What is the point of Digital Health?
Updated: Feb 15
A strange question perhaps, for the CEO of a digital health start up. But one worth asking I think.
This article was first published in April, 2017
Image: Digital Health technology promises a new frontier in human health
By Baron Armah-Kwantreng
Let's start by looking at global health trends. Global Health and Aging, a joint report by the World Health Organisation (WHO) and the National Institutes of Health's National Institute on Aging, highlights the theme of Living Longer. The report cites the "dramatic increase in life expectancy" in the 20th century as one of "society's greatest achievements".
Most babies born in 1900 did not live past 50 years, whereas life expectancy in Japan, the global leader, now exceeds 83 years and rising. Thanks to vaccinations, the leading causes of death and illness have shifted in the last century from infectious and parasitic diseases to non-communicable diseases and chronic conditions like heart disease.
In modern societies, most people live past middle age, and deaths are highly concentrated at older ages. With ever increasing longevity a study published in The Lancet suggests women in South Korea will average 90 years by 2030.
Understandably, perhaps, daily headlines in countries like the UK focus on stories of "The NHS in Crisis" faced by challenges of under-funding and staff shortages. However, global health systems are now arguably managing the problems of success. We can see these success trends in the strategy documents of leading non-communicable disease charities.
Cancer Research UK states its strategy is to help increase cancer survival rates from less than a quarter in the 1970s, to half today, and up to three-quarters in the next 20 years. Success with these aims would represent an achievement close to the impact of vaccines on infectious diseases in the 20th century.
Similarly, The British Heart Foundation's 2015-2020 strategy notes, since its founding in 1960, UK death rates from cardiovascular disease have more than halved. Most babies born with congenital heart disease now survive to adulthood.
This success could be leading to a law of unintended consequences. An increasingly common experience for modern middle-aged adults is to care for chronically ill parents living into long old age. Reflecting on both of his parents living into their late 80s/early 90s with debilitating degenerative conditions, a friend said recently: "People are living too long now, its as simple as that."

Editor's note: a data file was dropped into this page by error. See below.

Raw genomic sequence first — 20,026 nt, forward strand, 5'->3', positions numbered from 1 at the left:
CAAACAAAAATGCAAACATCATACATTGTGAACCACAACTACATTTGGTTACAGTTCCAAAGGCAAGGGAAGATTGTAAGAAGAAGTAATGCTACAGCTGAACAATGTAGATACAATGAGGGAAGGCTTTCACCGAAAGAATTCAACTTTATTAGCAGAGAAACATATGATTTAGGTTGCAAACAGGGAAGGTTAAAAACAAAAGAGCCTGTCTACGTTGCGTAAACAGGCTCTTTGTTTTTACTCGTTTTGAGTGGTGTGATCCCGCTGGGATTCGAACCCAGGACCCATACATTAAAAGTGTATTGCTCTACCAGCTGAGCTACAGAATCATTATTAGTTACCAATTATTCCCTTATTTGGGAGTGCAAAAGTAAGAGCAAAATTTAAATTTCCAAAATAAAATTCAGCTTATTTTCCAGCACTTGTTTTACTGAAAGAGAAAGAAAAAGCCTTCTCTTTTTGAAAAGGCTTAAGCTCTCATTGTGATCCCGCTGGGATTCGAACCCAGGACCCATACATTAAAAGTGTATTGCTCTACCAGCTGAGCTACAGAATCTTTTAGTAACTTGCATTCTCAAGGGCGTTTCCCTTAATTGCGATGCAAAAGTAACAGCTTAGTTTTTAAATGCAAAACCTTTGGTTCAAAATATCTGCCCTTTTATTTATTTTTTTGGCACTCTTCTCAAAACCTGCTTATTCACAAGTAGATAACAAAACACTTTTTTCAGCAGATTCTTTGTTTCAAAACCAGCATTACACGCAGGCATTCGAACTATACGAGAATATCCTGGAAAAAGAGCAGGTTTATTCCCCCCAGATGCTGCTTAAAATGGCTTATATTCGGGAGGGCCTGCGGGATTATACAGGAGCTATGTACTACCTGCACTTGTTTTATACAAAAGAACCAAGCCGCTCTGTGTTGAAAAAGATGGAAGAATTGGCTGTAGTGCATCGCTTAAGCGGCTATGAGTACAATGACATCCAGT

Challenging questions arise: How long do we want to live - 120, 150, 200 years?! Is the focus on eradicating all diseases, and by extension all causes of death, still appropriate? Should we retune medical intervention to accept current average life spans as "natural" and focus instead on quality of life while we are here?
I asked Dr. Cécile Monteil, a Paris-based paediatric physician and start up entrepreneur: "Is eradicating all disease and exponentially increasing life expectancy the true aim of modern doctors?" Dr Monteil says she does not believe she and her colleagues are focused blindly on increased life for its own sake. The emphasis instead is on helping patients to reach a high quality of life throughout a full natural length of life.
This focus on quality of living is echoed in the British Heart Foundation's forward aims: "... coronary heart disease remains the single largest cause of death in the UK, quality of life is diminished for millions living with cardiovascular disease and each day seemingly healthy young people die suddenly from a heart rhythm disturbance. Only when we fully understand the molecular processes underlying these events will we be able to neutralise their threat."
At RemoteHealth Tech, our aim is to assist digital health to be of useful relevance to society by contributing to increased quality of life and to the understanding of the causes of sudden loss of life of people suffering from abnormal heart rhythm conditions.
Baron Armah-Kwantreng is CEO of RemoteHealth Tech, an ambitious digital health software company focused on improving clinical outcomes of people at risk of heart rhythm conditions via a series of remote monitoring software services.